Tuesday, February 28, 2006

Causation as Folk Science

I've found an interesting article on the role of causality in science written by John D. Norton (University of Pittsburgh). The abstract and conclusion, cited below, provide a good summary of his position. It seems to support my understanding that debates about the metaphysics of causation have largely given way to a pragmatism which is not at all incompatible with dependent origination. Indeed it is interesting to see that Norton talks about "recovering" causation from ontological inconclusiveness much as dependent origination "recovers" conventional reality from the same.

The full text is available at http://www.philosophersimprint.org/003004/


I deny that the world is fundamentally causal, deriving the skepticism on non-Humean grounds from our enduring failures to find a contingent, universal principle of causality that holds true of our science. I explain the prevalence and fertility of causal notions in science by arguing that a causal character for many sciences can be recovered, when they are restricted to appropriately hospitable domains. There they conform to a loose collection of causal notions that form a folk science of causation. This recovery of causation exploits the same generative power of reduction relations that allows us to recover gravity as a force from Einstein's general relativity and heat as a conserved fluid, the caloric, from modern thermal physics, when each theory is restricted to appropriate domains. Causes are real in science to the same degree as caloric and gravitational forces.

(John D. Norton, Causation as Folk Science, 2003, Ch.1)

On the one hand, causes play no fundamental role in our mature science. Those sciences are not manifestly about causation and they harbor no universally valid principle of causality. On the other, the actual practice of science is thoroughly permeated with causal talk: science is often glossed as the search for causes; and poor science or superstition is condemned because of its supposed failure to conform to a vaguely specified principle of causality. I have argued that we can have causes in the world of science in same way as we can retain the caloric. There is no caloric in the world; heat is not a material substance. However in many circumstances heat behaves just as if it were a material fluid and it can be very useful to think of heat this way. It is the same with cause and effect. At a fundamental level, there are no causes and effects in science and no overarching principle of causality. However in appropriately restricted domains our science tells us that the world behaves just as if it conformed to the sort of folk theory of causation outlined above. Finally I have suggested that we need not expect the exact same notion of cause to be invoked in each of these many domains. The proliferation of different account of the nature of causation suggests that there might be no single notion of causation, so that the best single account we can have is a loose folk theory, not all of whose elements will be accepted in every application.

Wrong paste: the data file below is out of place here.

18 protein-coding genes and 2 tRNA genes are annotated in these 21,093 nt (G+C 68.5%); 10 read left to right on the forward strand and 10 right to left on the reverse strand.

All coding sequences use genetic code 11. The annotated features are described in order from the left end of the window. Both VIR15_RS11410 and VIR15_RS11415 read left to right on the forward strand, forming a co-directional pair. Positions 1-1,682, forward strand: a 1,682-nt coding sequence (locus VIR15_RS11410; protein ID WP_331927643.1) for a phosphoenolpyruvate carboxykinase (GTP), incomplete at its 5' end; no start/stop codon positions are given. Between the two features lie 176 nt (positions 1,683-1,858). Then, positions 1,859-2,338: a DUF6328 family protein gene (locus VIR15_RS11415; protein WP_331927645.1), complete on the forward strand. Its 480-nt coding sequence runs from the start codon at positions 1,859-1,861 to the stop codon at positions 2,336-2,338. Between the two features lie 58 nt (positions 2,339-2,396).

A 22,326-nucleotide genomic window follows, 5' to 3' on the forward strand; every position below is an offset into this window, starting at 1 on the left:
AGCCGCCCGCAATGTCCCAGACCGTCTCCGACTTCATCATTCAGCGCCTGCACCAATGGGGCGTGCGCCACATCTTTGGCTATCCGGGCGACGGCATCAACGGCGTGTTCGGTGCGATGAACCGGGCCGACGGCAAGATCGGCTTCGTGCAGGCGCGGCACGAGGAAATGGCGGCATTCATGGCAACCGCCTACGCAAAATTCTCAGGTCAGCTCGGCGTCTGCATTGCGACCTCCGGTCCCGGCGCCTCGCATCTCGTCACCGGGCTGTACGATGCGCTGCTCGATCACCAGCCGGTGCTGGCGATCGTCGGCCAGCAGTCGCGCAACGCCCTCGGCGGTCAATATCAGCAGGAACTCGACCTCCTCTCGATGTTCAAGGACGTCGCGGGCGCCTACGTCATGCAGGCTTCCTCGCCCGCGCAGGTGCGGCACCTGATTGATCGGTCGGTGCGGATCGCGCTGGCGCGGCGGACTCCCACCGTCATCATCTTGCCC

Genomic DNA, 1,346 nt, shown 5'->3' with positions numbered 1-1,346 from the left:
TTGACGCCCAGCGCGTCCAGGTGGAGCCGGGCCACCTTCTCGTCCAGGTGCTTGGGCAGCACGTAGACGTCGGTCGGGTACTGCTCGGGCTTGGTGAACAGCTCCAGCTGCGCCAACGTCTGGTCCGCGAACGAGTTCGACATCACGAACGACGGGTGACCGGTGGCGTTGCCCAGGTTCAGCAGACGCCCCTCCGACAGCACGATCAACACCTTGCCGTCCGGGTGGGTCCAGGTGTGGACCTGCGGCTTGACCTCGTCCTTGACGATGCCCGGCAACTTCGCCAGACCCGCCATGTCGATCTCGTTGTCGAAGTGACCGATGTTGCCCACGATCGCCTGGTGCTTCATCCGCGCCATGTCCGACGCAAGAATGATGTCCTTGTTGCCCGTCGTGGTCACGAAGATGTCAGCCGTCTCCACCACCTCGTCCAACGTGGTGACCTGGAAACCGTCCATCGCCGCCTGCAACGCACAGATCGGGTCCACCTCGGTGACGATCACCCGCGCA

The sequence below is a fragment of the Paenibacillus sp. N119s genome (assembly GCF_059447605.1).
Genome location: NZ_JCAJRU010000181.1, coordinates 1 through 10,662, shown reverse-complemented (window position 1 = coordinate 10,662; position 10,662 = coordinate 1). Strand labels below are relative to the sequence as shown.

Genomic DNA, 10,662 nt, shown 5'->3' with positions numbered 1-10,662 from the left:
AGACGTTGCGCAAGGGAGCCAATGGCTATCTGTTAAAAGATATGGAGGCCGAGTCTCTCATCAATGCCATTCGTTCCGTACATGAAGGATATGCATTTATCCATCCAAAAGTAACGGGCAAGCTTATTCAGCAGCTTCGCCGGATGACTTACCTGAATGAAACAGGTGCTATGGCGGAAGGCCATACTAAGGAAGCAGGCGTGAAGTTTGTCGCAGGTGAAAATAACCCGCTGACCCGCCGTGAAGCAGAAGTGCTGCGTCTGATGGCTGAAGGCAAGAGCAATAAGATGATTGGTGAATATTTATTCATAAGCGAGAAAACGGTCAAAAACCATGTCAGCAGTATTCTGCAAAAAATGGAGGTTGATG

(ibid, Ch.7)

4 comments:

Psybertron said...

I like the furrrow you're ploughing Paul, in this sequence of posts.

I think the "behaves as if" concept in there is going to be useful in bottoming out pragmatic causation. (I also think recovery of pragmatism, is very much aligned to your earlier comments about the "aontic" buddhist world-view being not "essentially" a metaphysics, except of course for all practical purposes.)

Sam and I have picked up on a number of scientific causal metaphors that introduce anthropomorphism - or some other sense of active teleological behaviour to "explain" dependencies of events.

How "genes" and "memes" behave is a case in point ....
They "behave as if" they are attempting to achieve things.

(PS I'd be realy interested if you commented on some modern scientists grappling with causation and explanation - like Deutsch - and comparing Chalmers views on "supervenience" with this "dependent arising" thread.)

Paul Turner said...

Thanks for the pointers towards Deutsch and Chalmers. Supervenience is definitely on my list of things to look into. Can you recommend any books or articles in particular?

Psybertron said...

Hi Paul,

David Deutsch I was thinking of "The Fabric of Reality"

David Chalmers "The Conscious Mind"

As to specific chapters - I'm stuck at the moment - my world is in boxes as we prepare for our US move.

Ian

Bhakti Madhava Puri said...

Thank you for your thoughtful posts on the historical development of the notion of causality. I am interested in that but confused by your attempt to eliminate cause and replace it with relation.

It seems that in order to have a relation there needs be relata. If you consider a simple relation like "A is bigger than B" then how does one understand the relation "bigger" without the relata?

Even if we consider "bigger" a relation, this seems no different than the essentialist notion of a concept - i.e. "bigger" as an ideal judgement that applies to a reality.

Concerning the unreality of causality - i.e. as something we never find in reality, I would say that it is merely due to the fact that 'cause' is a rational judgement. By this I mean that cause is reason itself, just as when we give a reason for something by saying "be-cause." We merely posit it as being objective, but certainly it will not be found as such among real things.

If I may present you with a challenge: it sees to me you may ignore essence, but you can't thereby eliminate it, for whatever you postulate or posit is essentially the activity of thinking, which is invisible or ideal in the whole process of reality-determining - dare we say reality-making.